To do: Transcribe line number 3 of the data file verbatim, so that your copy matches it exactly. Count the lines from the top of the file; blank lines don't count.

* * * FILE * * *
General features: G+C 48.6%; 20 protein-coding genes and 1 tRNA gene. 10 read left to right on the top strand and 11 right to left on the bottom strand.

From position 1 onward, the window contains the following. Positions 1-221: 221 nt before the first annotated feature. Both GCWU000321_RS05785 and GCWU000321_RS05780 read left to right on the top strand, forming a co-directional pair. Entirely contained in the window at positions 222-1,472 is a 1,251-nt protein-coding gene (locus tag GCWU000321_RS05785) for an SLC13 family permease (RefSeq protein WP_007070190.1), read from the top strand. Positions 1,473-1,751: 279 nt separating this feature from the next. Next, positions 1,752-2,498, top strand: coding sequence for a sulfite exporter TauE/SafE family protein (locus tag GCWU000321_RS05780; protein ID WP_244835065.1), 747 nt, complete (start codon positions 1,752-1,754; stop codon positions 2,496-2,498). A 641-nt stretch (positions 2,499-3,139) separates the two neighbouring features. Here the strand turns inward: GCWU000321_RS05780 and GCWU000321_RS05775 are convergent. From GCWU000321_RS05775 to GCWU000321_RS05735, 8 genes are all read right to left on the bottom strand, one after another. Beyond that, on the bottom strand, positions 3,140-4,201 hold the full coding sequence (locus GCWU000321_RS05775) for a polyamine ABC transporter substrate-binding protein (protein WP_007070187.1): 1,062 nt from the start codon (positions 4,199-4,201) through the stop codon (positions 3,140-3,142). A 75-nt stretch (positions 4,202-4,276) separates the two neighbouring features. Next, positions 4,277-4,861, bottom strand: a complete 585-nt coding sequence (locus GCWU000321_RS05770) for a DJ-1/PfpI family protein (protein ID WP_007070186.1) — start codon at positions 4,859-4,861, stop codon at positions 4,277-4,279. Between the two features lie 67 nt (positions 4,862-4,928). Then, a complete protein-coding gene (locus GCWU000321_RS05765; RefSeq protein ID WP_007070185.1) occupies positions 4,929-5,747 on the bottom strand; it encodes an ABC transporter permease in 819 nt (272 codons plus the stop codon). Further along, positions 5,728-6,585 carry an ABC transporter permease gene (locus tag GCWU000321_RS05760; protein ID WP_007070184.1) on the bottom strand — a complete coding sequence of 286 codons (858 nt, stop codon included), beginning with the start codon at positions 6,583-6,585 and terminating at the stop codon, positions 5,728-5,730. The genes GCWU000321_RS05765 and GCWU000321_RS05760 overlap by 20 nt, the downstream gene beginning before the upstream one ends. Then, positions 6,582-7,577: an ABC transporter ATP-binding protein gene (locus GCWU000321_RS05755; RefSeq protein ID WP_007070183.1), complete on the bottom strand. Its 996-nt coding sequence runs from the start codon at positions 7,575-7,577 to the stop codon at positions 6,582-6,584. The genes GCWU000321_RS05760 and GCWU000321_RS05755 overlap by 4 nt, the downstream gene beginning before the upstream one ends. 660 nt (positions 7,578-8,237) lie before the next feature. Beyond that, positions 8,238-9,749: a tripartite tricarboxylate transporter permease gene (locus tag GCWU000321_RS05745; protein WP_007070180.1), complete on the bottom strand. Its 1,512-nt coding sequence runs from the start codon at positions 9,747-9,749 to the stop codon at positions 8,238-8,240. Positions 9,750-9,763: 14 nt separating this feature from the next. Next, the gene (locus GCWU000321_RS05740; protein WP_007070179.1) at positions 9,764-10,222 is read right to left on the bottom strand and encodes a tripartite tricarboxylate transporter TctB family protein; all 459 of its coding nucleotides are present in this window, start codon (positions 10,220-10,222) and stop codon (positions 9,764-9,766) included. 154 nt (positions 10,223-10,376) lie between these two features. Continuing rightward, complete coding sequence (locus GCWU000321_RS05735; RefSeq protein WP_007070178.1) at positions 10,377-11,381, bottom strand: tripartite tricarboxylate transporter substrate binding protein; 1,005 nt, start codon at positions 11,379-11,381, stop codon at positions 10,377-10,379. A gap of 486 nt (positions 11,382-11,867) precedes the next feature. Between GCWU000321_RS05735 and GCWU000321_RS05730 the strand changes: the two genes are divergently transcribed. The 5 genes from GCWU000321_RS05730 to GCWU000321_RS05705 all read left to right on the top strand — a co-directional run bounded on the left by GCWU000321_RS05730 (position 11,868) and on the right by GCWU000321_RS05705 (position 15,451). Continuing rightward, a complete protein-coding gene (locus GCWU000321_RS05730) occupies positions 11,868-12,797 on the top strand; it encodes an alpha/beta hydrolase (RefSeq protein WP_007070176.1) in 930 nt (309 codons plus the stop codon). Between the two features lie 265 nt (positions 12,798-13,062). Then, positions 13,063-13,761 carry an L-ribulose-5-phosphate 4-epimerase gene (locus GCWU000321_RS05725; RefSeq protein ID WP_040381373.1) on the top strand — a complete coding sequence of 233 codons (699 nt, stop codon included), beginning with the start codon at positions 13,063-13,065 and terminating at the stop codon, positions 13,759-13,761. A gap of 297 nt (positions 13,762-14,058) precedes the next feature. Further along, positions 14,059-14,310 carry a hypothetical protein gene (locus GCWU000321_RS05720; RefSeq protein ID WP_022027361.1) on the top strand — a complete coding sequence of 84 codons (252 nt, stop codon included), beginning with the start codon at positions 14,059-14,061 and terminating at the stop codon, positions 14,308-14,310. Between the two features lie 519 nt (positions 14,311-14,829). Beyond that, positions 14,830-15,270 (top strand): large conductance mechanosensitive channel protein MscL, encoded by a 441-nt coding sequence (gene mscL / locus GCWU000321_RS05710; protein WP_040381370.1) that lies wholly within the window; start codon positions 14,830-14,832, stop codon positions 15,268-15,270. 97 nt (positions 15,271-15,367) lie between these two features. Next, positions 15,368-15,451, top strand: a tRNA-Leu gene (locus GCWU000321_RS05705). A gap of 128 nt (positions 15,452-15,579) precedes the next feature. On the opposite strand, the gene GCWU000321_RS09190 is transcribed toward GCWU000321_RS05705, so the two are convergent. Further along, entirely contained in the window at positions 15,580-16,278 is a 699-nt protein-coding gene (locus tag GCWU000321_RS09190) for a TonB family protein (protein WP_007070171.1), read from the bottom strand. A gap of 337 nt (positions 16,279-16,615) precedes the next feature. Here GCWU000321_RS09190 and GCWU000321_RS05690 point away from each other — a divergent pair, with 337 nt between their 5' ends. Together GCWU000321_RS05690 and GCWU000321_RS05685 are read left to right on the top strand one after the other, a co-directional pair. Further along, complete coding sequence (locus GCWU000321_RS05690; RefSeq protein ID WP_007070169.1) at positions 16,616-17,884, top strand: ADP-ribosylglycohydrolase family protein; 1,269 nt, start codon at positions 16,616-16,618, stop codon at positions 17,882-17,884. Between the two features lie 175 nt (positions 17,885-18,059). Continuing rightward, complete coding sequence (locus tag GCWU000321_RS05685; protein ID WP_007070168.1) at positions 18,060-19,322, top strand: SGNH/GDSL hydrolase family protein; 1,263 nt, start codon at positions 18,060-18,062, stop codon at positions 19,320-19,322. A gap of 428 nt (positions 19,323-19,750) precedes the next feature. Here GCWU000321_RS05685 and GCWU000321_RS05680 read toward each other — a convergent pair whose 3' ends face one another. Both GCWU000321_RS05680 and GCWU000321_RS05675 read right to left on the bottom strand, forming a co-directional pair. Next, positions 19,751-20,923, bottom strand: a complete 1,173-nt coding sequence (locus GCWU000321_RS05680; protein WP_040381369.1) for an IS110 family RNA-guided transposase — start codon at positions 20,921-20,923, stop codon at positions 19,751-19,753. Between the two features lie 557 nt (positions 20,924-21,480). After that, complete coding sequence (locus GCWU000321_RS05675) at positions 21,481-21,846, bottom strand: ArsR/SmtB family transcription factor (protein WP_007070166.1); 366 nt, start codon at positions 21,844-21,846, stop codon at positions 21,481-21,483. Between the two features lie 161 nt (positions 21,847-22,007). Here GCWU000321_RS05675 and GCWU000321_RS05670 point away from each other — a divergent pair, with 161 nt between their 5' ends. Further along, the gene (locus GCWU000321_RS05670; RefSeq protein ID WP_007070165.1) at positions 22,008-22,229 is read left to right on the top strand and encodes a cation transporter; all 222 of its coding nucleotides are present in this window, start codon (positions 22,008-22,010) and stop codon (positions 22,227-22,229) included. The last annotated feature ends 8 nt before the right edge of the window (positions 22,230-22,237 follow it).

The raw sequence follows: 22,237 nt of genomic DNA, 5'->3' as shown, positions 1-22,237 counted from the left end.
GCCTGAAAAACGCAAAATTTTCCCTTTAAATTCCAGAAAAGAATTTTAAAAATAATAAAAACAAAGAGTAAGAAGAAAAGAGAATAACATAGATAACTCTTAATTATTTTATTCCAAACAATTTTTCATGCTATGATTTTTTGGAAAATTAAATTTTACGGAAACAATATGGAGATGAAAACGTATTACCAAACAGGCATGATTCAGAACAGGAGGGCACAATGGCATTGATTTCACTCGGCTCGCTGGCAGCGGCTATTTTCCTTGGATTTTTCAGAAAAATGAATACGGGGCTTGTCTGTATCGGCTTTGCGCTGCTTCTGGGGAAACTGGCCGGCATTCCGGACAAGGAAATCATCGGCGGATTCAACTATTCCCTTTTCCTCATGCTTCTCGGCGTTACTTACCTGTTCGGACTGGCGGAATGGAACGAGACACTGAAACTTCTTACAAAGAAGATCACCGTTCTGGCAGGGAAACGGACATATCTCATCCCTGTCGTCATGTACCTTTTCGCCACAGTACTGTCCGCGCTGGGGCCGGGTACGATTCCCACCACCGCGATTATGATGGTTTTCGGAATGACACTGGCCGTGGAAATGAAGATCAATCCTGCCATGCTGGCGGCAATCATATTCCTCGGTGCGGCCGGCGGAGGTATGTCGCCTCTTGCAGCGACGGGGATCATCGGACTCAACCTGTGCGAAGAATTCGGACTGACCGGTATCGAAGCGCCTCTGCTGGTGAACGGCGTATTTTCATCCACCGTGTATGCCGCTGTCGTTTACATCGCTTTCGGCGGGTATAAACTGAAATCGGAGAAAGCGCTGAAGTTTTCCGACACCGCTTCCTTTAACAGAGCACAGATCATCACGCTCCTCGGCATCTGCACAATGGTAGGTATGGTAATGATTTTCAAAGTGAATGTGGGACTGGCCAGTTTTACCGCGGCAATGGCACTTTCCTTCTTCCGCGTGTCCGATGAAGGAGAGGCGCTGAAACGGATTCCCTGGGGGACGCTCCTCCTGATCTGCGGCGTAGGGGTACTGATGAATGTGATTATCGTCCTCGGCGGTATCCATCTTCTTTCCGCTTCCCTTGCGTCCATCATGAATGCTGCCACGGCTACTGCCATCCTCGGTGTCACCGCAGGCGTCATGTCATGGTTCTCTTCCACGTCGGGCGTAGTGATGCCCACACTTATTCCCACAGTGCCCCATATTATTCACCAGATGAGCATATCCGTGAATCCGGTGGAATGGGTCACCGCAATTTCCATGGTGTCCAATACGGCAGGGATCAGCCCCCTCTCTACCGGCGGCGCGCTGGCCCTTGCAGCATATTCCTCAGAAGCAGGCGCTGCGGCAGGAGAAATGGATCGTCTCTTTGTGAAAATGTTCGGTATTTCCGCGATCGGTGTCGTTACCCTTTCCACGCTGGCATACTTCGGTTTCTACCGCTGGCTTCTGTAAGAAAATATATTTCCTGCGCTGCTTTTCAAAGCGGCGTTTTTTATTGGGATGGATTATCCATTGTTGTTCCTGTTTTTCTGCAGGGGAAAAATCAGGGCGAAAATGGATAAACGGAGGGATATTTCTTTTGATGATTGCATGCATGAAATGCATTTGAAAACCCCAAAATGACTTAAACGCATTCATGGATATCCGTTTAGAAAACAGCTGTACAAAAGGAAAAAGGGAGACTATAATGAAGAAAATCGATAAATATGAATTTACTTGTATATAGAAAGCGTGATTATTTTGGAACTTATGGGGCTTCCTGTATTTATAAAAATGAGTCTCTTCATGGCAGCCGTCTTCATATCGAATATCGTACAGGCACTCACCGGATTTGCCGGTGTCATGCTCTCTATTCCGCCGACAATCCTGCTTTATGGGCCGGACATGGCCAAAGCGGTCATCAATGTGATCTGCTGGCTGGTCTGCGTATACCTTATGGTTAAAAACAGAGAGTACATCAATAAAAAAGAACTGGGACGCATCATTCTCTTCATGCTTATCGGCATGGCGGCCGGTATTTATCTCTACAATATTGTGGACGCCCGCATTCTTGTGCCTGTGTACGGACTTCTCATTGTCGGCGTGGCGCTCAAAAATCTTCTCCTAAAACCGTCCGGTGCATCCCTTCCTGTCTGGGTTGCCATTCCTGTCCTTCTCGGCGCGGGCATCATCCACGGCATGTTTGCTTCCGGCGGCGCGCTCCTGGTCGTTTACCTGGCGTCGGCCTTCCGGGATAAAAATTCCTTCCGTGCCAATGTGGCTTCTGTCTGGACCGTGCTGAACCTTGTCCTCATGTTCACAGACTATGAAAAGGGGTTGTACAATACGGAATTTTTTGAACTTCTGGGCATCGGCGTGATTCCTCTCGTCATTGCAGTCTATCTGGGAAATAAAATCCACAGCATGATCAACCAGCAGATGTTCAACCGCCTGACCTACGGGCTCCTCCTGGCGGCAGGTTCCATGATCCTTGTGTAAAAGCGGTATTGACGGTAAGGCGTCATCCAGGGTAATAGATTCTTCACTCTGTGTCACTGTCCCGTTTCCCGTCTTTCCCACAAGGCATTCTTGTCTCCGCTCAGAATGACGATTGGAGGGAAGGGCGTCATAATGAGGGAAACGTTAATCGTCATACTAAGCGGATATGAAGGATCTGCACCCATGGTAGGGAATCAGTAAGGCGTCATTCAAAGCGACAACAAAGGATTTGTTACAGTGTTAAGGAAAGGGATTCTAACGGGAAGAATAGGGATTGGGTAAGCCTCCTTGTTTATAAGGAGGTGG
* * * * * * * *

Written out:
The raw sequence follows: 22,237 nt of genomic DNA, 5'->3' as shown, positions 1-22,237 counted from the left end.